Oxcart, Part 2

Part 2

An A-12 wearing the special black radar absorbent paint it acquired later on in its career. Also note the false “US Air Force” titles and serial numbers, intended to misdirect any prying eyes away from the fact this was a CIA operated spy plane.

In part one of this series we took a look at the early spy flights of the Cold War and the vital intelligence they gathered from behind the Iron Curtain. We mentioned some of the aircraft used on these missions such as the North American B-45 Tornado, English Electric Canberra and the famous Lockheed U-2. There was an ongoing race between the West who were building newer and better spy planes and the East who were developing ever more capable and potent ways to shoot them down. Even as the U-2 entered service it became clear it wouldn’t be long before the Soviets could shoot one of these very high flying spy planes down. The CIA began projects to both improve the U-2’s survivability in Soviet airspace, and also a project to develop an entirely new aircraft to replace the U-2.

On 1st May 1960 what the Americans most feared finally happened. A U-2 flown by CIA pilot Francis Gary Powers was shot down by an S-75 Dvina (NATO reporting name SA-2 Guideline) surface to air missile and crashed near Sverdlovsk (modern day Yekaterinburg). Powers ejected from the aircraft and was captured by the Soviets. This was a massive coup for the Soviets and a huge embarrassment for the Americans as the Soviets paraded Powers in front of the cameras and put him on public trial for spying.

An S-75 Dvina, the missile which shot down Powers over Sverdlovsk. This missile was widely used in the Warsaw Pact and exported to many Soviet client states. It was used extensively over Vietnam where the American pilots dubbed it “the flying telegraph pole”.
A Lockheed U-2 of the type flown by Powers when he was shot down.
Francis Gary Powers in the dock at his trial in the Soviet Union after being shot down and captured. He was convicted of espionage and sentenced to ten years imprisonment; three years to be served in prison and the subsequent seven in a labour camp. However, after 1 year, 9 months and 10 days imprisonment he was repatriated as part of a spy swap deal for KGB Colonel William Fisher aka “Rudolf Abel”.
Designer and pilot; Clarence “Kelly” Johnson and Powers pose next to a U-2. Johnson designed the U-2 and subsequently the A-12. Powers was killed in 1977 whilst working as a television news helicopter pilot. He was flying a Bell 206 Jetranger with his cameraman filming wildfires in Santa Barbara for the local television news when the helicopter ran out of fuel and crashed, killing both. It’s believed the crash could have been the result of a faulty fuel indication in the cockpit.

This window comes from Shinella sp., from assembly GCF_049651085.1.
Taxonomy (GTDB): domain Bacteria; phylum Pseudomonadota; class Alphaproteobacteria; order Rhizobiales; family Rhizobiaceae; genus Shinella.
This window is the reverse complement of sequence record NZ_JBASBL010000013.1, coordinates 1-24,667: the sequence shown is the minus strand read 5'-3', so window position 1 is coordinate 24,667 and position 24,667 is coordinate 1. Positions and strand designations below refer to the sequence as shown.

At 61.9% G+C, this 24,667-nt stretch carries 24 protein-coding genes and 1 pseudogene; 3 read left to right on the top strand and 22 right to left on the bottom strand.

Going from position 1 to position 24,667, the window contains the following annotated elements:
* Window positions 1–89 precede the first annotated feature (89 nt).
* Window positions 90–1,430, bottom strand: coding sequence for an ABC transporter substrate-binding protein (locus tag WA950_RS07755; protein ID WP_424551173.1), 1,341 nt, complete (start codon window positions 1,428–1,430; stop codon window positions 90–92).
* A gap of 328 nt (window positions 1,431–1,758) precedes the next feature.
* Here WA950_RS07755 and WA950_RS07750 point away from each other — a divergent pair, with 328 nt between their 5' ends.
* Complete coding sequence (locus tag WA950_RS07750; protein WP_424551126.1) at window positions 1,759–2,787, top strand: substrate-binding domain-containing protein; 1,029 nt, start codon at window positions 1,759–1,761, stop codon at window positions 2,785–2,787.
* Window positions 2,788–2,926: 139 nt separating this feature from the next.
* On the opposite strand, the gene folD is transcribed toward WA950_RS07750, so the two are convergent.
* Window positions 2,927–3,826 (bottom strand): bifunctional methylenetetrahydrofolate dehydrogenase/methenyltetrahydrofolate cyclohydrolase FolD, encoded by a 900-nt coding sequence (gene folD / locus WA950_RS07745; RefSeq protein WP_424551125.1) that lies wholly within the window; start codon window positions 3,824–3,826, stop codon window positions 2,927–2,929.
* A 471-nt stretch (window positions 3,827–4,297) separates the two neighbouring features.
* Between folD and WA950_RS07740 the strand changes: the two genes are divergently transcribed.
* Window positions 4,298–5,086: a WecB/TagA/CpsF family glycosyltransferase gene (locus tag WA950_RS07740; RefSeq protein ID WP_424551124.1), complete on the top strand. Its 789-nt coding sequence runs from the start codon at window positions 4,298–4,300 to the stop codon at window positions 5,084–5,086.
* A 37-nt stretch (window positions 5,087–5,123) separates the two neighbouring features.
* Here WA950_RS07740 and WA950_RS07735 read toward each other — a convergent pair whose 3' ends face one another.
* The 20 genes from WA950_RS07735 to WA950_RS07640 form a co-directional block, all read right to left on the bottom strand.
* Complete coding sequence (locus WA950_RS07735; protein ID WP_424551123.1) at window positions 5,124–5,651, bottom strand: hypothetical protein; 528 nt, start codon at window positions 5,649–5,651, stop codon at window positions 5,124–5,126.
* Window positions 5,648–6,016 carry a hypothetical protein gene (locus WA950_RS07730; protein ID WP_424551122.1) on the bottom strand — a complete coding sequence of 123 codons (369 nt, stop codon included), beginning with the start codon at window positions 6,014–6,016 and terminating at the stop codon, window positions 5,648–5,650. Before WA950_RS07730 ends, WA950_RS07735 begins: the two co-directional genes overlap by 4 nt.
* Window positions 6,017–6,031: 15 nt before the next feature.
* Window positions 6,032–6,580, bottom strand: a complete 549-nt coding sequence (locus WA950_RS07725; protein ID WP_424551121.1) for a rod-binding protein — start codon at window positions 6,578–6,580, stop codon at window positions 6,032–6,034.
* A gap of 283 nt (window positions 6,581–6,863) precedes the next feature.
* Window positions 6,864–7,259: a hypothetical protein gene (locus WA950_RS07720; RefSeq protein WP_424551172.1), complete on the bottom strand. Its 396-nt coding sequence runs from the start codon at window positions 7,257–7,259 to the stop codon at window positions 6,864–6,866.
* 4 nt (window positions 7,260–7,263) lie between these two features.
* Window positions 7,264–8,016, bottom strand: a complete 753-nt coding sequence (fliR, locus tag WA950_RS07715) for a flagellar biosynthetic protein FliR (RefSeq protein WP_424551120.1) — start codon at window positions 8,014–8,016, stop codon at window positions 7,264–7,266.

By this time the CIA’s Project Gusto, the codename given to the development of a repacement for the U-2 was already well underway and Convair’s Kingfish design had lost to Lockheed’s Archangel, known within the CIA as Oxcart. The development of Oxcart took on added urgency.

Lockheed were tasked to build an aeroplane which would fly higher and faster than any aeroplane before, and one which was designed to avoid detection by radar. What’s more, they had to do this in total secrecy. A truly colossal task laid ahead where they would be pushing the boundaries of engineering and aeronautics.

The benefits of avoiding radar detection are quite apparent, but we might ask why did the aeroplane also have to fly so high and so fast?

The higher you fly the more difficult it is to shoot you down. Anti-aircraft guns, surface to air missiles and fighter aircraft will all have to leave the ground and get up to the altitude of a very high flying aircraft. There are no anti-aircraft guns which can reach 90,000ft, a surface to air missile would have very little kinetic energy left by the time it reached that altitude, and even if it did the air is so thin the control surfaces of the missile would have very little air to operate effectively. Similarly, even if a fighter could reach such altitudes it won’t have the performance to conduct an intercept and would be left wallowing around in the incredibly thin air trying to accelerate to a speed where it could position itself to bring weapons to bear.